Menopause should more accurately be called menohalt, as reader Jackie M points out. I wonder sometimes about the scientists or health professionals that named it – were they overly optimistic? Confused? Clueless? Where actually is the PAUSE in menopause?
I think I may have figured it out. The Pause might be a pause for reflection. We can’t remember anything, can’t function as we used to, are clueless and confused ourselves. We reevaluate everything. We pause to ask ourselves who we are. We look back to who we’ve been up until the Big M. We look ahead to the woman we might become.
We pause to ask what WE want, rather than what does our family, our work, our world want from us. We cease going on automatic and examine our life from the sides, the bottom, the soft juicy core.
The Big M ushers in a host of other m’s, not the least of which is mortality. A pretty big M in its own right, mortality reminds us that this ride is not forever, so we had better choose our manner of conveyance and pay attention to the journey.
We pause to ponder what we might be when we grow up. We pause to consider what we might wish to leave behind when we shuffle off this mortal slinky. Mostly, we pause to appreciate, to savor flowers and love and blue sky and books and girlfriends.
I recently discovered Vibrant Nation, a website for women over fifty, when they posted an article about my book "The Big M". I liked the site and its conversations. so I joined. When I filled out the personal info page with bio and the usual stats, I came to a box that asked me to send a postcard to my younger self.
I was delighted and intrigued. What would I say to her/me if I could? Besides love your body because it changes, don’t sweat the small stuff, clean less and play more, work and success are okay, but love and gratitude make for a meaningful life. Stuff like that.
In the end, I simply wrote this:
It’s all worth it – it only gets better. I’ll be (am) glad when you are here.
All my best,
What would YOU write to your younger self? Let me know and maybe we’ll be able to pass on our notes to our daughters and the young goddesses in training. Pause, reflect, and send that virtual postcard to the sweet, young you from the wiser, vibrant woman you’ve become. Let’s really put the PAUSE in menopause.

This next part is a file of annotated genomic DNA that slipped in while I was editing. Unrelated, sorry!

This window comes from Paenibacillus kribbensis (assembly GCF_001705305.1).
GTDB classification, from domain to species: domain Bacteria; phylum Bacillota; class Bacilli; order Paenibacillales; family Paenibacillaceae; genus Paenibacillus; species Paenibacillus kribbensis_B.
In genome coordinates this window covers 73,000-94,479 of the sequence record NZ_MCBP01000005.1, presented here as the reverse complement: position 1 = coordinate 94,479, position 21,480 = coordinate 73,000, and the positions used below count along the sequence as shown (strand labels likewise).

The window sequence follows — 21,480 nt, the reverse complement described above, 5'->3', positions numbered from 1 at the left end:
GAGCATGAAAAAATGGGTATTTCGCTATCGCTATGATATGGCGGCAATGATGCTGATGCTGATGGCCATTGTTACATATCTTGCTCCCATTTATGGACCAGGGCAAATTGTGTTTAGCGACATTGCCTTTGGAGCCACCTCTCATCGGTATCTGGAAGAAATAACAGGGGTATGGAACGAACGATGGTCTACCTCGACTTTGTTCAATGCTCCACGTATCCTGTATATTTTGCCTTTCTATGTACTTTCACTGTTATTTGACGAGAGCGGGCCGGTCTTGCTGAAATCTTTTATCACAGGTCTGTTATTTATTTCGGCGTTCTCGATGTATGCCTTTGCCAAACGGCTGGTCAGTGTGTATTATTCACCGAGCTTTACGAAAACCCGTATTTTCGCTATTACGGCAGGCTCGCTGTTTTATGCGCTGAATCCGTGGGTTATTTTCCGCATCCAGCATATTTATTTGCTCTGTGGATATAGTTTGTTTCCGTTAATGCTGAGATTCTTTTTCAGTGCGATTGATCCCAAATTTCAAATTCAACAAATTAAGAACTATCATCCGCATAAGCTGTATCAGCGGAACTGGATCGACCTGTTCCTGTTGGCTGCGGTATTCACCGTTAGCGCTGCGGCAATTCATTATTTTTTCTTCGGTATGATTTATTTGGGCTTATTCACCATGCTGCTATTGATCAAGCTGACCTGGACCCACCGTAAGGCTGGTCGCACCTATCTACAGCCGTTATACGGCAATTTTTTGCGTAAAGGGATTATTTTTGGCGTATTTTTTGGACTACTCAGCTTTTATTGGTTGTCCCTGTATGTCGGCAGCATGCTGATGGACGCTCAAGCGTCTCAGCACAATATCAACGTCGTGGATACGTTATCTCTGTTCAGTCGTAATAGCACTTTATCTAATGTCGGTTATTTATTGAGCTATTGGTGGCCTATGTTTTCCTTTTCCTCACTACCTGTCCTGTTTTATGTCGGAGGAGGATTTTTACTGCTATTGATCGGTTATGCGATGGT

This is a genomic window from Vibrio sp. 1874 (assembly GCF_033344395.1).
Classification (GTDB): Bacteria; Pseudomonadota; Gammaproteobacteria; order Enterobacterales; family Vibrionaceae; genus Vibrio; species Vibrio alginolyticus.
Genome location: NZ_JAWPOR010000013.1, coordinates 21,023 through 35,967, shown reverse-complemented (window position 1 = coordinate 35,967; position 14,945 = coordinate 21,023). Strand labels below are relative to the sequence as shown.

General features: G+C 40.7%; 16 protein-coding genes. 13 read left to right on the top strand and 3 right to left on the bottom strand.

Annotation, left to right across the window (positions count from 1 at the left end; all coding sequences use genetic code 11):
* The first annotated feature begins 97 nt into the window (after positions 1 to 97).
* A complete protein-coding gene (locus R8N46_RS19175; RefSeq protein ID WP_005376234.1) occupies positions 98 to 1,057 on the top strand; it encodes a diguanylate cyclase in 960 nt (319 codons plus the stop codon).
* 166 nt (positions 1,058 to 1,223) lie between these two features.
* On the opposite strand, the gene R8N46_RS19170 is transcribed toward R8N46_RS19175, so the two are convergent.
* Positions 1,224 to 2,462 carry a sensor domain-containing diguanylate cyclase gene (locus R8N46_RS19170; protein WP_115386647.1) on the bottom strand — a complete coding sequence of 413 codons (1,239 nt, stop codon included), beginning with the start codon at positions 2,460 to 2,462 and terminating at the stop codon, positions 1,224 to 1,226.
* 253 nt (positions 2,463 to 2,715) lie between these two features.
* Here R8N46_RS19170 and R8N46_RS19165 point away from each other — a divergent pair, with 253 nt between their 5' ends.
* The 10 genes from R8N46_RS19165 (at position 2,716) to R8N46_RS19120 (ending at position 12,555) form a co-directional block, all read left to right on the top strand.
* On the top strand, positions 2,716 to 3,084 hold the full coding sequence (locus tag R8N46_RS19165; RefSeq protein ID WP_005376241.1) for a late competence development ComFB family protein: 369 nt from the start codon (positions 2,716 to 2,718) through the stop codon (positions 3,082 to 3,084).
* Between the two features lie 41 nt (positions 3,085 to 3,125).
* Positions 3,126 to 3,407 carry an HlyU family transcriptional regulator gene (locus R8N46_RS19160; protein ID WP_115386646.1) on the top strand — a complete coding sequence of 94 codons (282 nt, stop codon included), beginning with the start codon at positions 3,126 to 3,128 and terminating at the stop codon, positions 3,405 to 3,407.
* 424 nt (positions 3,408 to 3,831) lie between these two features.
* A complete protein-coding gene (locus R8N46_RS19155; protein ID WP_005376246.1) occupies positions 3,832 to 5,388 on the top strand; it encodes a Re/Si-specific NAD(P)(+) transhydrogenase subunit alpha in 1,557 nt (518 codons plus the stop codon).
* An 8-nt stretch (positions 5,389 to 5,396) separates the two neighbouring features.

(photo for this posting by my handsome hubby, Dewitt Jones)
When one gets to be a menopausal goddess, a pause is necessary to evaluate life`s accomplishments. It always makes us stronger and more self assured at the M stage.
Gone are the every day worries with our spouses and children. I find this a very special time and i am currently enjoying my golden years. Celebrate these years Goddesses and kudos to our enlightened leader Lynette.
Fabulous thoughts. I am passing this one to all of my gal friends. Kudos to you.
Ok, here is my postcard:
Can’t wait for you to get here and see your grandchildren! They make it all worthwhile. Oh and your husband. He will become your best friend so putting up with the little things is just paying it forward. Enjoy every moment getting here and have no regrets. See you soon. Love, Mo
Your postcard rocks, girlfriend!
I would have told myself to start yoga as early as possible and save myself alot of bad choices thru the yrs. Starting yoga at 52, I’ve never been so strong—-in body and in mind, and I have to admit, I look damn good.!!!!
My Dear Barbie,
Try just a little harder to understand what others are going through. Put aside your self righteousness. Try just a little harder to judge less and give… and forgive more. Someday you will be the one needing forgiveness. Try just a little harder to laugh more and cry less. And when you ask if things will ever get better…easier…less painful….the answer is YES! Hang on, I am waiting here for you, little sister.
I love this essay! This is one of your best yet, Lynnette. Really spoke to me, and made me think about the postcard I need to send to my younger self. You just get better and better!
Oh I do love this post. You are so right…it’s almost scary knowing that we are not immortal, that we have a responsibility to ourSELF to find our passion, and that (for me, at least), I’ve wasted a lot of time whining about things that didn’t matter. I’ve also learned that the "me" from so long ago wasn’t so bad, after all. Sigh.